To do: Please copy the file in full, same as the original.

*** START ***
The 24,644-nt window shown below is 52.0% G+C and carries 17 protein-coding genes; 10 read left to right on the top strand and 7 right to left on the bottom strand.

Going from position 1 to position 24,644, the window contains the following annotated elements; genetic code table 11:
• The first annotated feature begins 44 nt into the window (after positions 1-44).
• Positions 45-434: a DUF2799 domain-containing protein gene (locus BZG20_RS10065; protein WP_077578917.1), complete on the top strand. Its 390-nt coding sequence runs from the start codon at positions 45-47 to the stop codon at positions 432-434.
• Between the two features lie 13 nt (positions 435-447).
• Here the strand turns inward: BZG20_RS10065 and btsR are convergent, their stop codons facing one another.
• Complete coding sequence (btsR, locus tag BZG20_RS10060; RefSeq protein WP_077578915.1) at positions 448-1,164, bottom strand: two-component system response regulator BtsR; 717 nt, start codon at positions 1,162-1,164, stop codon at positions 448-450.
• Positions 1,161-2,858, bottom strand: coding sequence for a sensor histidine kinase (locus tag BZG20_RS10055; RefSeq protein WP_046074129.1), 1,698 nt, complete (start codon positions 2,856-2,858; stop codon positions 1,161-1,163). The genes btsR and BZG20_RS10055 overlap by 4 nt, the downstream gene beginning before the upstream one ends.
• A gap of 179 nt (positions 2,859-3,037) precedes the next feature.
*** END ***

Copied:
The 24,644-nt window shown below is 52.0% G+C and carries 17 protein-coding genes; 10 read left to right on the top strand and 7 right to left on the bottom strand.

Going from position 1 to position 24,644, the window contains the following annotated elements; genetic code table 11:
• The first annotated feature begins 44 nt into the window (after positions 1-44).
• Positions 45-434: a DUF2799 domain-containing protein gene (locus BZG20_RS10065; protein WP_077578917.1), complete on the top strand. Its 390-nt coding sequence runs from the start codon at positions 45-47 to the stop codon at positions 432-434.
• Between the two features lie 13 nt (positions 435-447).
• Here the strand turns inward: BZG20_RS10065 and btsR are convergent, their stop codons facing one another.
• Complete coding sequence (btsR, locus tag BZG20_RS10060; RefSeq protein WP_077578915.1) at positions 448-1,164, bottom strand: two-component system response regulator BtsR; 717 nt, start codon at positions 1,162-1,164, stop codon at positions 448-450.
• Positions 1,161-2,858, bottom strand: coding sequence for a sensor histidine kinase (locus tag BZG20_RS10055; RefSeq protein WP_046074129.1), 1,698 nt, complete (start codon positions 2,856-2,858; stop codon positions 1,161-1,163). The genes btsR and BZG20_RS10055 overlap by 4 nt, the downstream gene beginning before the upstream one ends.
• A gap of 179 nt (positions 2,859-3,037) precedes the next feature.